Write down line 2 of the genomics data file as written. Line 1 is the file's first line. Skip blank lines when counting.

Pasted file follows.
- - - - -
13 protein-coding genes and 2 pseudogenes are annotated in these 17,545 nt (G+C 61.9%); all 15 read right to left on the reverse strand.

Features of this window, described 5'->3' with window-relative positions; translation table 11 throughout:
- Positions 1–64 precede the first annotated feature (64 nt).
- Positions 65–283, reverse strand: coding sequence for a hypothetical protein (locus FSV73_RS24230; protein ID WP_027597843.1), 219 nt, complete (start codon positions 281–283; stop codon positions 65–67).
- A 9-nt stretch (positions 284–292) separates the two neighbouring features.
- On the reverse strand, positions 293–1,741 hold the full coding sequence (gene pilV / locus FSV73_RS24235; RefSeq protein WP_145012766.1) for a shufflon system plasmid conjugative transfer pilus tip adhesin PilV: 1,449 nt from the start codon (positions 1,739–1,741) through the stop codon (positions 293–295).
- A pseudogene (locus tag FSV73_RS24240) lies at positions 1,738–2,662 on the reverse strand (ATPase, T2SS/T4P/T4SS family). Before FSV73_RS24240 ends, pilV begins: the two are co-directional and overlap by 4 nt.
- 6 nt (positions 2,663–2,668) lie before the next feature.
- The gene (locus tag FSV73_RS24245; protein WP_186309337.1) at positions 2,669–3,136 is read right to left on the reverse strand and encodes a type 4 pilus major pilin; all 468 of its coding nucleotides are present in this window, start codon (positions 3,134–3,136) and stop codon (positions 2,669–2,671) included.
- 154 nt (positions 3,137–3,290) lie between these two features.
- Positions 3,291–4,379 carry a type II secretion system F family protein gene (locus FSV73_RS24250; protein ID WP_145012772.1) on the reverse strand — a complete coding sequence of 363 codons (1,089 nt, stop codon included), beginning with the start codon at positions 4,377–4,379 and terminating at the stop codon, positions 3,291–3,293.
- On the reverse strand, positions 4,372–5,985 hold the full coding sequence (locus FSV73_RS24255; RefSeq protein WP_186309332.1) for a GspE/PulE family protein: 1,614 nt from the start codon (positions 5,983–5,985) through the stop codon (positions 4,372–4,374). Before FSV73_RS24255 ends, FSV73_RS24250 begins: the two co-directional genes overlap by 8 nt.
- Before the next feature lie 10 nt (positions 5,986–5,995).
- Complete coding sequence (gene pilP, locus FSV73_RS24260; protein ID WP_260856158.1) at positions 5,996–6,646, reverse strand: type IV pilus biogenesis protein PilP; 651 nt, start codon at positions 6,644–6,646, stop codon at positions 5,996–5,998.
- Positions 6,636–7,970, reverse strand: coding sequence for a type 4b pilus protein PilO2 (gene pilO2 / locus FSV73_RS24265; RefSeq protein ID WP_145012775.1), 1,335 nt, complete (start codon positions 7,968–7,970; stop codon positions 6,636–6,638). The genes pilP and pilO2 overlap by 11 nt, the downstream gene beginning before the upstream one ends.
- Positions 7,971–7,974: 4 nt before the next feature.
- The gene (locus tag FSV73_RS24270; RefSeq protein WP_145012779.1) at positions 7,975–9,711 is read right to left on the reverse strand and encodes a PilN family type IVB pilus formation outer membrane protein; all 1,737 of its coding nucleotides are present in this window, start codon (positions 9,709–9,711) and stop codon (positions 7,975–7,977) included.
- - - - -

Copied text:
Features of this window, described 5'->3' with window-relative positions; translation table 11 throughout: